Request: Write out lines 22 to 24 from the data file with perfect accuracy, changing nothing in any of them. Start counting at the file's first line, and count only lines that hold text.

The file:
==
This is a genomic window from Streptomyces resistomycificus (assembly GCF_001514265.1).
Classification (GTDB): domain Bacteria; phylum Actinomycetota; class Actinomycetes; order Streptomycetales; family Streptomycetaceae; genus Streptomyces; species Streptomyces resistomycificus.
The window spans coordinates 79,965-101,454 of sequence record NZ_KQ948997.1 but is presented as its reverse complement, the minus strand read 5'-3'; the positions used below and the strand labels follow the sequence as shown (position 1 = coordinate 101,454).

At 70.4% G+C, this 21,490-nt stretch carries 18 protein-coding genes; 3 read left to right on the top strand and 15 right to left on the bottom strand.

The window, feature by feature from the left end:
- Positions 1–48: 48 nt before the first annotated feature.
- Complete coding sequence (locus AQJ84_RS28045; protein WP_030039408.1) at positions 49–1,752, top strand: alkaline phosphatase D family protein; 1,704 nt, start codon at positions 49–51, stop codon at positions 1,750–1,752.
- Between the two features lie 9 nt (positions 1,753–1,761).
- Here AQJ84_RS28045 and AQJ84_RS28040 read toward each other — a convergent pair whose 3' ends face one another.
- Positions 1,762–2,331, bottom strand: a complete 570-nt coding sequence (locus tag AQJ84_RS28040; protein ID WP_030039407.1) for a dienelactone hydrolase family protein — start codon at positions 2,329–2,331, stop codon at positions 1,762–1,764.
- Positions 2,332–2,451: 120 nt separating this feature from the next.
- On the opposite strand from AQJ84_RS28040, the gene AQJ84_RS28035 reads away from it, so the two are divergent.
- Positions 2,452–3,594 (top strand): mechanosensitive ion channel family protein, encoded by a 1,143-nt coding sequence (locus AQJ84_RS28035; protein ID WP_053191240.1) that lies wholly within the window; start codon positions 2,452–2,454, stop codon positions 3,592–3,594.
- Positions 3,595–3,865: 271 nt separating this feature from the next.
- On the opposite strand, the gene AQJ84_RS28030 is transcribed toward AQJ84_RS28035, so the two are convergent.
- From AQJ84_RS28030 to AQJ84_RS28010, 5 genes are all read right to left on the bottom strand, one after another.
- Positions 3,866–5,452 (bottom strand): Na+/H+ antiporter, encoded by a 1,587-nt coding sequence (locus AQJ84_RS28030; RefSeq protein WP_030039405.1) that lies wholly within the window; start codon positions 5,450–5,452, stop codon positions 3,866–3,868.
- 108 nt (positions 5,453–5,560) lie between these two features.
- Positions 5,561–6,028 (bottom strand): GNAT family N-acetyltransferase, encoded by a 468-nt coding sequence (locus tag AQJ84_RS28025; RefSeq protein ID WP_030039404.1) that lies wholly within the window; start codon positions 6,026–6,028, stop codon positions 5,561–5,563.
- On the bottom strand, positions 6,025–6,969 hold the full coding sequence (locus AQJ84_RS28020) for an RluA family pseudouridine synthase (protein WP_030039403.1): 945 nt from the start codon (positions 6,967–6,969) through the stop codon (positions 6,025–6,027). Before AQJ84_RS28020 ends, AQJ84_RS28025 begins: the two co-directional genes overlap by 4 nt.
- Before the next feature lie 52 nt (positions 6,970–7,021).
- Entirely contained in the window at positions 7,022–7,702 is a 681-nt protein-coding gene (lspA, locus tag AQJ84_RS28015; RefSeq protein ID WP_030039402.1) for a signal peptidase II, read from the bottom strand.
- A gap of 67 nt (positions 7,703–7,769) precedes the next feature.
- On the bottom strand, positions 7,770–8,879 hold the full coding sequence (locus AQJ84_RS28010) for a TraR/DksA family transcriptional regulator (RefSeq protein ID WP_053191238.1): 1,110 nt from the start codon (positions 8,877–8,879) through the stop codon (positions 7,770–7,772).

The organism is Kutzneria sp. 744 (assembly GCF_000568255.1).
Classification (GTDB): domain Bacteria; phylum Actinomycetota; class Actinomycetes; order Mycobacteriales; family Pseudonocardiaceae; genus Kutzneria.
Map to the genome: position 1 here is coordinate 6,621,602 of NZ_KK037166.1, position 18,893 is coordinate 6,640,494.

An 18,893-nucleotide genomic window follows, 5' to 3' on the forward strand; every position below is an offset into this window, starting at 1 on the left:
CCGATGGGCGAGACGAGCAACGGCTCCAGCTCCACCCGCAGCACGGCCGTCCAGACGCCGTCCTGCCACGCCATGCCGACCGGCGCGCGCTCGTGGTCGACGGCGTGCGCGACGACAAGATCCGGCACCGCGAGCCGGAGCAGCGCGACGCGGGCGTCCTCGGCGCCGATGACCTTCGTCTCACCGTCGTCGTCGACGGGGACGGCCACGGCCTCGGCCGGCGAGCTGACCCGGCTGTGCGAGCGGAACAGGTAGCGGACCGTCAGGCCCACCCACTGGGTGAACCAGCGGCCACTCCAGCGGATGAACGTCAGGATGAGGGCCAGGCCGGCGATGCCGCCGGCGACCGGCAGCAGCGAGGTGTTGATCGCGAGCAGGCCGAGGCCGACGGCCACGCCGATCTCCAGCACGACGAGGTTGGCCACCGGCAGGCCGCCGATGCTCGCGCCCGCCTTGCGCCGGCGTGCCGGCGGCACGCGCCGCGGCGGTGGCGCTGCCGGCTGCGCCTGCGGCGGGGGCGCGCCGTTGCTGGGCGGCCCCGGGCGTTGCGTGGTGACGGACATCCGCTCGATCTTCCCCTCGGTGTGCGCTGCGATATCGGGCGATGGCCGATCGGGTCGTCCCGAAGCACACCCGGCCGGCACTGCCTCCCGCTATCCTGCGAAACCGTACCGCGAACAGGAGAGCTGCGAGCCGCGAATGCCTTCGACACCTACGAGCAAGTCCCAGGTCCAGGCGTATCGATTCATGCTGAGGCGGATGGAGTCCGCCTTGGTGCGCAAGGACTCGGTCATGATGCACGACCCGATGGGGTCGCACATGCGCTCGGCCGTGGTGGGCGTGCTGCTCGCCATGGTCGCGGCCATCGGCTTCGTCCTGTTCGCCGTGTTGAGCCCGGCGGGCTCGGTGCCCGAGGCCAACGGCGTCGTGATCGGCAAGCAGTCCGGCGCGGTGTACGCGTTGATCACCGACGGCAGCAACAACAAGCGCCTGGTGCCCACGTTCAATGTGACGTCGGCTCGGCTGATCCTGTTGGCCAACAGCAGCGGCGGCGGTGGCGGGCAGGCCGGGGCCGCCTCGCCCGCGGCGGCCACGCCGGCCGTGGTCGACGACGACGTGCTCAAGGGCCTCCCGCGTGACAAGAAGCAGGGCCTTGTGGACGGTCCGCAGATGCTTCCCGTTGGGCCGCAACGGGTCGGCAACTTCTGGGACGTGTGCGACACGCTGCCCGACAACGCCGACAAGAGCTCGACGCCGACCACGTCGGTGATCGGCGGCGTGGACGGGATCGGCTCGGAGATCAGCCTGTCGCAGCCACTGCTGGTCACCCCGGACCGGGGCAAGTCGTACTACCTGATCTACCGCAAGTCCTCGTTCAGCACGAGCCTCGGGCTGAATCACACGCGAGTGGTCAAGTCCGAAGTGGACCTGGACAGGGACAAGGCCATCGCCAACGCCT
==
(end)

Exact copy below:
- Entirely contained in the window at positions 7,022–7,702 is a 681-nt protein-coding gene (lspA, locus tag AQJ84_RS28015; RefSeq protein ID WP_030039402.1) for a signal peptidase II, read from the bottom strand.
- A gap of 67 nt (positions 7,703–7,769) precedes the next feature.
- On the bottom strand, positions 7,770–8,879 hold the full coding sequence (locus AQJ84_RS28010) for a TraR/DksA family transcriptional regulator (RefSeq protein ID WP_053191238.1): 1,110 nt from the start codon (positions 8,877–8,879) through the stop codon (positions 7,770–7,772).